Do you all know about the Ugly Fruit & Veg campaign? It’s an awesome push to end food waste through convincing stores, and customers, that ugly fruits and vegetables are just as delicious as their prettier siblings. A significant amount of food is wasted each day because it doesn’t look perfect. In honor of this awesome effort, I’m sharing a photo of my wonky strawberries from last spring.
With all this snow, I’m thinking about projects for spring. Here’s an easy one to help bring more beneficial bugs to your yard!
Getting ready to place my order with the Maine Potato Lady for this year’s seed potatoes. Last year I grew Adirondack Red and Magic Molly because above all I like the food in my garden to be fun. And what’s more fun than purple and pink potatoes?!
But as with last year, I’ve got about a million different kinds of potatoes in my cart right now, unable to decide. Do I want early? Mid? Late season? Purple on the inside? Purple on the outside? Pink? Red Gold? Fingerling? Sweet? And while I do love potatoes, I don’t think I can plant 20 different varieties of potatoes on a quarter acre lot and still have room for things like kale and tomatoes and pumpkins. So, what are your favorites? Do you grow potatoes? Got a variety that I have to try?
These are the cupboards that came with our house. They’re rustic and very ‘ye olde homestead’ and they blow. I mean, the kitchen itself is poorly laid out and clearly was designed by someone who hated to cook. But the cupboards. Oh god, the cupboards. About half of them have doors that don’t shut.
They’re made of rough hewn wood that seems to serve no purpose other than to give you splinters every time you touch them. Whenever I’m in the kitchen I fantasize about taking a sledgehammer to them. They’re the perfect absorbent texture to just suck any liquid into their pores. Spill a bit of raw meat juice while cooking? Forget about trying to clean or sanitize! All that juice and bacteria and yuck just soaks right in. Every now and then I just spray them down with a shit ton of vinegar and hope for the best. Continue reading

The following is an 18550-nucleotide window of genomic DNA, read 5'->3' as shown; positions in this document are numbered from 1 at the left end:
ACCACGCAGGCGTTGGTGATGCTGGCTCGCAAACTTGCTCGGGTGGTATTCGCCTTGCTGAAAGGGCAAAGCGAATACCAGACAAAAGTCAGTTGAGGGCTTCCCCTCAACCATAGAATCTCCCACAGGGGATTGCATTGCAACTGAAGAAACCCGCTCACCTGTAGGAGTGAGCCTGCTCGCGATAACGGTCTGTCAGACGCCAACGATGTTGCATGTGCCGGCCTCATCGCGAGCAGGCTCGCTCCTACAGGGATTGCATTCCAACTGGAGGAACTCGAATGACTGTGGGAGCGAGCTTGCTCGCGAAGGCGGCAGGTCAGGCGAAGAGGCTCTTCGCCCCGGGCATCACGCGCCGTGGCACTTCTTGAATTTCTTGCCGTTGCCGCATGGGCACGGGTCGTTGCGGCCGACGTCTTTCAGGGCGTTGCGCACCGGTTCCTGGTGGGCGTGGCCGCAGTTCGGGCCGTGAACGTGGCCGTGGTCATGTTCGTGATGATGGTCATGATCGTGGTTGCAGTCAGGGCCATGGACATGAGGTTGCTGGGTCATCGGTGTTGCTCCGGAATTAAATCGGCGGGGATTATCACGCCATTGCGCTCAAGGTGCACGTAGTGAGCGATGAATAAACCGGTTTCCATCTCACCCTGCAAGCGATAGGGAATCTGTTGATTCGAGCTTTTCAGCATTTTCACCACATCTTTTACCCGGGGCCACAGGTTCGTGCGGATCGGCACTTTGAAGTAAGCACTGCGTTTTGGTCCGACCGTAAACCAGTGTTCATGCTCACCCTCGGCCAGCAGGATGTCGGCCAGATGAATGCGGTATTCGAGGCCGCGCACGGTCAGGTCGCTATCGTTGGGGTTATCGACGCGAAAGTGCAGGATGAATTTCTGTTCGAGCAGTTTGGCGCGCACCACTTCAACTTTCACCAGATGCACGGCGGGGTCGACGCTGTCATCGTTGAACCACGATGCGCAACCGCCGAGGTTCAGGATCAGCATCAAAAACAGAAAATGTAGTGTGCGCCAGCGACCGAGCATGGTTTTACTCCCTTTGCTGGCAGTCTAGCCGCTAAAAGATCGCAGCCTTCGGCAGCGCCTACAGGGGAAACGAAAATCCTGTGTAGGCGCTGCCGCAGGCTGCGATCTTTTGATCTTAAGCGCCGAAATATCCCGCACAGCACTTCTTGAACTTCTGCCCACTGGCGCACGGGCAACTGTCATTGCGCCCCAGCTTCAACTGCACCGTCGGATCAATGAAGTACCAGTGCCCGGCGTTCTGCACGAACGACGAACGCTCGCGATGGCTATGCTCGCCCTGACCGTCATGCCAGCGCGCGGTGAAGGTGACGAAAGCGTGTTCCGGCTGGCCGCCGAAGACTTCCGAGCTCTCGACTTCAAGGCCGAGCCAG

Okay, I know it’s winter, and I should save writing up this recipe until spring. But my yard is currently covered in snow, and we’re getting warnings for the next big snow storm in a few days, and I’m tired of being cold and I want to be back out in the garden. So I’m tripping down memory lane and talking about floral jellies. Plus, it’s starting to be the “All Tallow All The Time Show” over here, so switching over to talking about the garden seemed like a good move.
One day last spring I was wandering around the yard dreaming up ideas for my next project and ended up in the “corner of neglect” (now home to my brand spanking new beehive!). My corner of neglect is a weird patch of yard in the shadow of a massive pine tree and a dying (now dead and gone) Black Walnut. Black Walnuts produce the chemical juglone, which helps them to weed out competition. As a result, not much likes to grow in the shadow of a Black Walnut. So between the shade, the juglone, and the distance from my front door, that back corner sees very little attention from me. My husband dumps the ashes from our woodstove in the corner, and I’ve used it as storage for all the assorted bricks and giant rocks I dig up around the yard. So imagine my surprise when the neglected corner exploded into a carpet of violets. To the best of my knowledge, they hadn’t been there the year before. But I neglect that corner, so maybe they were. Either way, seeing them inspired me to do something with them.
So the bees won’t be here until spring. But STILL! BEES!